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CompleteMartialArts.com - Usagi Yojimbo, Book 5


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Manufacturer: Fantagraphics Books
Average Customer Rating: Average rating of 4.5/5Average rating of 4.5/5Average rating of 4.5/5Average rating of 4.5/5Average rating of 4.5/5

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Binding: Paperback
EAN: 9781560970880
ISBN: 156097088X
Label: Fantagraphics Books
Manufacturer: Fantagraphics Books
Number Of Items: 1
Number Of Pages: 142
Publication Date: 2001-08-31
Publisher: Fantagraphics Books
Reading Level: Ages 9-12
Studio: Fantagraphics Books

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Editorial Reviews:



Spotlight customer reviews:

Customer Rating: Average rating of 5/5Average rating of 5/5Average rating of 5/5Average rating of 5/5Average rating of 5/5
Summary: Awesome book
Comment: This is a wonderful story that just goes to show that true literature can be told through a comic book.
I had never taken a comic or graphic novel seriously until I found Usagi.
A must read!!

Customer Rating: Average rating of 4/5Average rating of 4/5Average rating of 4/5Average rating of 4/5Average rating of 4/5
Summary: A rare "inbetween" installment
Comment: Usagi Yojimbo is the kind of quality work that transcends time, genres, demographics, and even age groups. It crafts a delicate and beautiful balance between honor and savagery, cute innocence and dark brutality, simple heart-warming stories and multi-part epics that shape a dense continuity. Whether or not you've ever been a fan of feudal Japanese culture, furry anthro characters, or independent, non-superhero comics, Usagi Yojimbo is a comic that can't help but impress even the harshest critic.

There's no such thing as a bad Usagi installment, but Book 5 of the Miyamoto Usagi saga is probably among the weaker of the volumes. It comes right after The Dragon Bellows Conspiracy, a beautifully crafted and masterfully executed 7 part epic that no doubt left creator Stan Sakai a bit drained by its conclusion. As a result, while Book 5 includes some fun Usagi adventures, it pales in comparison to what came before it, as well as what will follow.

Worth noting in this volume is "A Kite Story," the first of several memorable stories in which carefully researched history takes the center stage. Here, Sakai salutes the ancient Japanese art of box kite making. Usagi's presence in this adventure is actually secondary to the primarily educational story. This is a very daring and surprisingly successful approach to storytelling.

Also fondly remembered is "Lone Goat and Kid," a homage to the legendary "Lone Wolf and Cub" manga. For fans of the original series, this adventure does not have much to offer, but if you are unfamiliar with the original material, you will no doubt find this story as thoroughly entertaining as I did. Sakai truly infuses the richness of those characters into this story with little lost in the translation.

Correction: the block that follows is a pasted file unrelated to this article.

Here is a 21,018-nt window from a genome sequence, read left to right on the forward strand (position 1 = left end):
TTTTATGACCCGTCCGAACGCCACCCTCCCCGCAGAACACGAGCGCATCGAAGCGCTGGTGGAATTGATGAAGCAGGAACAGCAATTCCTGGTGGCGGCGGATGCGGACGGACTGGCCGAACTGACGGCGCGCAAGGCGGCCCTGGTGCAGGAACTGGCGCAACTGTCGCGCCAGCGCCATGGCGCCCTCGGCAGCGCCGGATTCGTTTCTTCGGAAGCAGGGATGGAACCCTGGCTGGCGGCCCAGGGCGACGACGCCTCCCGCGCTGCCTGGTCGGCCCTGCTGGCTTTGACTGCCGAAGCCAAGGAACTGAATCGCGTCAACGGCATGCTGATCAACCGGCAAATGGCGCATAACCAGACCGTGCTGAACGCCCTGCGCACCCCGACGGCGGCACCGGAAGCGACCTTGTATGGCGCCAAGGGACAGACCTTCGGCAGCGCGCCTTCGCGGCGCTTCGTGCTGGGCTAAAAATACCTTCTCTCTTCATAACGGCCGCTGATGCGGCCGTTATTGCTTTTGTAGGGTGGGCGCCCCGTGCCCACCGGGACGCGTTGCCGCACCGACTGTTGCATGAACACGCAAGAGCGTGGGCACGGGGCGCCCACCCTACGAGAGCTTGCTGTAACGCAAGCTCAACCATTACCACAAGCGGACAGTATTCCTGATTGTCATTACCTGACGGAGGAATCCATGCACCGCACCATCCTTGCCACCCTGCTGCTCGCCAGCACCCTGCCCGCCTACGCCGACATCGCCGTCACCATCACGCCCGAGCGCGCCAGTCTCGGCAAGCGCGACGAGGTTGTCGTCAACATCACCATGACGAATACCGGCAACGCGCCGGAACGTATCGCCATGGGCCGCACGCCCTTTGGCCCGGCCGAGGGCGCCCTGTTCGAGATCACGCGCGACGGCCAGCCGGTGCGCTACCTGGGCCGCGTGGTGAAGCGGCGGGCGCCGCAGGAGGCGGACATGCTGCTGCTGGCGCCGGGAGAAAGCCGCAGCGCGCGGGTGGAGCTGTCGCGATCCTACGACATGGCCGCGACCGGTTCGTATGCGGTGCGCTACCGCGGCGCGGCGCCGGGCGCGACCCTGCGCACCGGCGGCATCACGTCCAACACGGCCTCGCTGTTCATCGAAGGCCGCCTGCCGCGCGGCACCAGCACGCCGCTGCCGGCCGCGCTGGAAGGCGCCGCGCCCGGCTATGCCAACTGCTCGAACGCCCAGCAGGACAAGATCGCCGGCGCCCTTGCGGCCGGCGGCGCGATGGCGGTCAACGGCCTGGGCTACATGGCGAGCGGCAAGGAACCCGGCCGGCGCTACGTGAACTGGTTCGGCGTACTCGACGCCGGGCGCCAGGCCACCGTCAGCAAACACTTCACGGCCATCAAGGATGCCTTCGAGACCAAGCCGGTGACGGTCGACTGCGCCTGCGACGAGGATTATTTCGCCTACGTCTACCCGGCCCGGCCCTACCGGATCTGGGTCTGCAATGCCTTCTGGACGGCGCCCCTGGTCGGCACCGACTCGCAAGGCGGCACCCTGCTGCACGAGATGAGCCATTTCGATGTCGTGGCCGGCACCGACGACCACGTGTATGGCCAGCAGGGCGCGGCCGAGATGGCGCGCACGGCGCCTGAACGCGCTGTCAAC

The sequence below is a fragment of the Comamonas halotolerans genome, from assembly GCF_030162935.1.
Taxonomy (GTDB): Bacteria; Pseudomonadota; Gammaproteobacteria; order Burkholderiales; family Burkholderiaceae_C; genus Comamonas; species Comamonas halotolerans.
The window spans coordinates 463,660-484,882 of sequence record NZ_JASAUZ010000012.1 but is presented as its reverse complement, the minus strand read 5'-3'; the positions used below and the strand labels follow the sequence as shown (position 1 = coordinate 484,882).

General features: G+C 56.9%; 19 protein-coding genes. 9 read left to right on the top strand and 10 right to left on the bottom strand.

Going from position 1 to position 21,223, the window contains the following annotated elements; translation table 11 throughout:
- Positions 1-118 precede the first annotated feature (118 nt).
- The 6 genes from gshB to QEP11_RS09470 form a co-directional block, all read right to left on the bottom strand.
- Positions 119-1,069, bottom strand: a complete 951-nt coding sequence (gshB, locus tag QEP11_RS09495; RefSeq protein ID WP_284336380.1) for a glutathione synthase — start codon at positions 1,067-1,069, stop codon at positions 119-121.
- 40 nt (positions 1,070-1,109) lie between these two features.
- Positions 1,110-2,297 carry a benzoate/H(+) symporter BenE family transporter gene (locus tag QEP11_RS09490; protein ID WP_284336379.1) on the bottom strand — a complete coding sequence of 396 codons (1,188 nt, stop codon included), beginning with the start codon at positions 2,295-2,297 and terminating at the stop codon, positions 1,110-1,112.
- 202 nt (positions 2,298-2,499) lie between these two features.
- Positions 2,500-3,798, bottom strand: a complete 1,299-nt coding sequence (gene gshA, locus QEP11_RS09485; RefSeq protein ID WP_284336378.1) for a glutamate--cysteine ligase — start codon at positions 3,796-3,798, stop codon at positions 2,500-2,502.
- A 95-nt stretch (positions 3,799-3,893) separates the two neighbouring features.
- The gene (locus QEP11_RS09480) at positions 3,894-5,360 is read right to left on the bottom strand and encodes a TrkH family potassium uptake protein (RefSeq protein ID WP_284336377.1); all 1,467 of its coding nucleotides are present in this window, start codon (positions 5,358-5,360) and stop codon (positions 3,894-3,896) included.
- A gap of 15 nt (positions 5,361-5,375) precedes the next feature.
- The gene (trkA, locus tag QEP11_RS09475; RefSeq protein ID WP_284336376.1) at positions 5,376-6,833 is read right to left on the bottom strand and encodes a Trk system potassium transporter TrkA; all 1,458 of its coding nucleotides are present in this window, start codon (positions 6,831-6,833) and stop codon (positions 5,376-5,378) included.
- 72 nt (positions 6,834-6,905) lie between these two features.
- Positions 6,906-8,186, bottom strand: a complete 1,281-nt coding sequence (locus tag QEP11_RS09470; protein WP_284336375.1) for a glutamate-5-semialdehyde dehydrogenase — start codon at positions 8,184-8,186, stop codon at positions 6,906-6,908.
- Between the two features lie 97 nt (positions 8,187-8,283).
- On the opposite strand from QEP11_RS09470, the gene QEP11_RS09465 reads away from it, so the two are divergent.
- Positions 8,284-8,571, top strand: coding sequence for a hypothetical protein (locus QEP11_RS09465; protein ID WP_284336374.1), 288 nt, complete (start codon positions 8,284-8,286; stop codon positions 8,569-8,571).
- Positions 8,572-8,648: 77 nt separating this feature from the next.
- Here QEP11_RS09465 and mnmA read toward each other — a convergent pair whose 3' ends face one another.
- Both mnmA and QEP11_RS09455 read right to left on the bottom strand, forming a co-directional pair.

Finally, "Blood Wings" and "The Way of the Samurai" both play an important part in the long term continuity of Usagi Yojimbo, though neither story particularly stunned me. Still, there is no such thing as a bad Usagi story.

Customer Rating: Average rating of 5/5Average rating of 5/5Average rating of 5/5Average rating of 5/5Average rating of 5/5
Summary: Stan Sakai is great
Comment: If you ask me, anything touched by Stan Sakai is good, Usagi Yojimbo is my favorite comic, because of the consistency and depth in Stan's story telling. Don't be scared off by the animorphic animals, it just sets the book apart. This is a genuinly good comic.

Customer Rating: Average rating of 5/5Average rating of 5/5Average rating of 5/5Average rating of 5/5Average rating of 5/5
Summary: Comic Geek??!
Comment: I am by far not an avid comic book collector, but I have to say I absolutely love Usagi Yojimbo. Stan Sakai keeps the Japanese history and culture vibrant and true to form through our wandering Rabbit Bodyguard! The artwork, inking, lettering are beautiful and expressive and the stories themselves are interesting, exciting, and keeps you wanting more. I highly recommend this series for anyone who loves reading.

Customer Rating: Average rating of 4/5Average rating of 4/5Average rating of 4/5Average rating of 4/5Average rating of 4/5
Summary: Not the best, but still not bad.
Comment: I wouldn't say that this is Stan Sakai's best Usagi book, but it is still head and shoulders above just about any other comic.

Though it is titled "Lone Goat and Kid" (a nice reference to that classic samurai manga "Lone Wolf and Cub"), they don't appear "on-screen" until the last story. The most of the stories are stand-alones, which is unusual in UY comics. The stories that revolve around the kite festival are quite enjoyable. Sakai is very interesting even when his main characters don't appear in a chapter because he is explaining something technical like how kites are made or how swords are fashioned (see UY 9 "Daisho").

The "Blood-Wings" story is interesting, but the Komori Ninja have never been as compelling to me as the Neko Ninja. (Though they aren't as bad as the Mogura Ninja.)

"Lone Goat and Kid" is something of a let down when you get there, if one is familiar with Lone Wolf and Cub. If not, then it's a nice, average Usagi tale in a book that is full of them.



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